Submitted to: Veterinary Microbiology
Publication Type: Peer reviewed journal
Publication Acceptance Date: 9/11/2007
Publication Date: 3/18/2008
Citation: Pfannkuche, H., Konrath, A., Buchholz, I., Richt, J.A., Seeger, J., Muller, H., Gabel, G. 2008. Infection of the enteric nervous system by Borna Disease Virus (BDV) upregulates expression of Calbindin D-28k. Veterinary Microbiology. 127(3-4):275-285. Interpretive Summary: Borna disease virus (BDV) causes a persistent infection of the central nervous system associated with non-protective immune responses. Borna disease is actually caused by side effects of the immune response to the viral infection, not by the virus itself. BDV can infect a wide range of warm-blooded animals with horses and sheep being the main natural hosts; there is speculation that BDV can also infect humans. This work, in a rat model of Borna disease, describes that BDV can also infect neurons of the enteric nervous system. This study offers an explanation for the fact that horses infected with BDV show dysfunctions of the GI-tract beside neurological symptoms.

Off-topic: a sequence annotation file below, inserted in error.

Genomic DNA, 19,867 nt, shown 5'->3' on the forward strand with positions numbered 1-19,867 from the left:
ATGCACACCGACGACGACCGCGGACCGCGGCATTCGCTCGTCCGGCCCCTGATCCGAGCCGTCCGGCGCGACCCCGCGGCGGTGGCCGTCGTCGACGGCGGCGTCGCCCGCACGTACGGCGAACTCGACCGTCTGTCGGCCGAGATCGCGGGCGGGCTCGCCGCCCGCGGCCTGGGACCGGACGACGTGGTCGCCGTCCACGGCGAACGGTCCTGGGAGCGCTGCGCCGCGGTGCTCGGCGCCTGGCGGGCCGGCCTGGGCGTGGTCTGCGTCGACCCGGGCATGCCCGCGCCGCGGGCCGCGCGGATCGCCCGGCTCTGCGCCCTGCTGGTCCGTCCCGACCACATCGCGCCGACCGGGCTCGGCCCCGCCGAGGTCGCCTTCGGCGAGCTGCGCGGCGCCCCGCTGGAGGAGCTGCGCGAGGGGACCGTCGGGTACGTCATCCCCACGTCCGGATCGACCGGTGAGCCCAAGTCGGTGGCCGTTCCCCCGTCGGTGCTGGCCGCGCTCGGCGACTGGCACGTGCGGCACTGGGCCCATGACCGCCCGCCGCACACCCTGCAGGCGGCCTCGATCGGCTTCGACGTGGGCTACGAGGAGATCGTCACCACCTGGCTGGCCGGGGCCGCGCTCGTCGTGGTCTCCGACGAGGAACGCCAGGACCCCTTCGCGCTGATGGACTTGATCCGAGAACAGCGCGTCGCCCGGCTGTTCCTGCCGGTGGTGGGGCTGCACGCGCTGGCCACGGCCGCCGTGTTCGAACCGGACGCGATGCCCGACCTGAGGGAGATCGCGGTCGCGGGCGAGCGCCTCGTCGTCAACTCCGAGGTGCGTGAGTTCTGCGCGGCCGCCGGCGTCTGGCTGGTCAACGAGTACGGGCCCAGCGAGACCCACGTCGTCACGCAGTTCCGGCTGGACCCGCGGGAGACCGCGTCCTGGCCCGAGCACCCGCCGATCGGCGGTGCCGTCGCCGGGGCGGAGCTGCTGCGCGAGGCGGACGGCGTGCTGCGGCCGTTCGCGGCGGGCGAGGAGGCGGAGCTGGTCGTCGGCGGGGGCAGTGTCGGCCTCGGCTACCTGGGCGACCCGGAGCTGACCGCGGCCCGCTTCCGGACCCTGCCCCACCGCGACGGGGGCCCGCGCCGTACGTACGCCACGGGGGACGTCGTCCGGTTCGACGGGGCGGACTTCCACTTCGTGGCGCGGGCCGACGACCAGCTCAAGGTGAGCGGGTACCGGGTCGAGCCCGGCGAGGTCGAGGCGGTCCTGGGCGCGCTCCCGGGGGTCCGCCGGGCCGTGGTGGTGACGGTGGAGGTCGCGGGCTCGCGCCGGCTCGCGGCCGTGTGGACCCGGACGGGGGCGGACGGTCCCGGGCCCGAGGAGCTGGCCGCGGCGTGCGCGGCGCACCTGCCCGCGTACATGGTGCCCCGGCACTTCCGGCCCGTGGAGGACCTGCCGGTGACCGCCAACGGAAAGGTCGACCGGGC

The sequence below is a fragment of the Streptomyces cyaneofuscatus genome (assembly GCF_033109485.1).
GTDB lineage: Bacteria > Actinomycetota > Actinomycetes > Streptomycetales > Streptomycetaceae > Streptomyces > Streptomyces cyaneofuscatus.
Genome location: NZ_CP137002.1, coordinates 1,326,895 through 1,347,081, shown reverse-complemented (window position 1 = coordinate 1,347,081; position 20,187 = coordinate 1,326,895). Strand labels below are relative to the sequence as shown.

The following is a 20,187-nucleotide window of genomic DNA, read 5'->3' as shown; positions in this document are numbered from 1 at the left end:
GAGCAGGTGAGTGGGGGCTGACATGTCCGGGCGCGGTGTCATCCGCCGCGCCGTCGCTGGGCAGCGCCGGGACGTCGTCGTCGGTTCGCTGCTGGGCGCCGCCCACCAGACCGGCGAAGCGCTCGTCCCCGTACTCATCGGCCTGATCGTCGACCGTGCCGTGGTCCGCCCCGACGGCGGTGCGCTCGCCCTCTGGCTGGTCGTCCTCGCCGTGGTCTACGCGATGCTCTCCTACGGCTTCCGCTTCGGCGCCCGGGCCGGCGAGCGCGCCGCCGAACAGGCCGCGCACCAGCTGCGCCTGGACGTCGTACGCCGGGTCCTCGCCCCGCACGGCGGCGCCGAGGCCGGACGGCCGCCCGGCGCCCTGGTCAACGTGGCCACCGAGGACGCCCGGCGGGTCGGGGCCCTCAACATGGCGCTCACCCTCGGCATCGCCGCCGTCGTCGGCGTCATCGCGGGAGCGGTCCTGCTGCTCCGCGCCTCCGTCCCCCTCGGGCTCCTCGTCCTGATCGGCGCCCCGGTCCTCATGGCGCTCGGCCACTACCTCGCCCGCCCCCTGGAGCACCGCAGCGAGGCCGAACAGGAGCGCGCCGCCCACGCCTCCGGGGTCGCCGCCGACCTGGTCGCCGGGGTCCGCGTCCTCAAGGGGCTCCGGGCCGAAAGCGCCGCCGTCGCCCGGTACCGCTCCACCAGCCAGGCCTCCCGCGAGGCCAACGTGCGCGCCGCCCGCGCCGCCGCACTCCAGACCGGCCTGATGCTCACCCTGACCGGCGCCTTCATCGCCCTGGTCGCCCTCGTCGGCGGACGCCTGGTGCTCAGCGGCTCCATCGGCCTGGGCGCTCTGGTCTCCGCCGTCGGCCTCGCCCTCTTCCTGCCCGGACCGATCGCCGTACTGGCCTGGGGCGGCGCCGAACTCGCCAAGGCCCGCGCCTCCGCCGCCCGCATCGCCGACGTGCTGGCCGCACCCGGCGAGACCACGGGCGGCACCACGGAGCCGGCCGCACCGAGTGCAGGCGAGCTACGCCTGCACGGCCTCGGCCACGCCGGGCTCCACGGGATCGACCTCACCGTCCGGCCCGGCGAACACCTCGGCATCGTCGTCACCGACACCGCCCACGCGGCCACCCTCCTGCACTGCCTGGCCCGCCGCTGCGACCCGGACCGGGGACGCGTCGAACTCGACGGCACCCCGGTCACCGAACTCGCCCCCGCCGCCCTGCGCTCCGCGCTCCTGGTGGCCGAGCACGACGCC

Technical Abstract: Borna disease virus (BDV) is a neurotropic agent infecting distinct neuronal subpopulations in the central nervous system of various mammalian species likely including humans. Horses, a major natural host for BDV, show dysfunctions of the gastrointestinal tract beside characteristic neurological symptoms. Therefore, we hypothesized that the enteric nervous system (ENS) may be a target of BDV replication. The presence of BDV-specific antigen in subpopulations of the ENS was investigated. Four-week-old Lewis rats were infected intracerebrally and sacrificed 4 to 14 weeks post infection (p.i.). BDV-immunoreactive neurons were found in submucosal and myenteric neurons of the proximal colon. Fourteen weeks p.i., the proportion of BDV-positive neurons was 44 equal to or greater than 17% and 24 equal to or greater than 7% in the submucous and myenteric plexus, respectively. The majority of BDV-positive myenteric neurons showed immunoreactivity for choline acetyltransferase. Expression of Calbindin D-28k (CALB) was found in 96% of submucosal and in 67% of myenteric BDV40 immunoreactive neurons. Additionally, the number of CALB-immunoreactive neurons was significantly higher in the myenteric plexus of infected rats compared to controls. These data indicate that BDV infects specific subpopulations of enteric neurons. Therefore the ENS might serve as a site for BDV replication and as an immunoprivileged reservoir for BDV. In addition, upregulation of CALB in neurons of the myenteric plexus is probably induced during BDV-infection.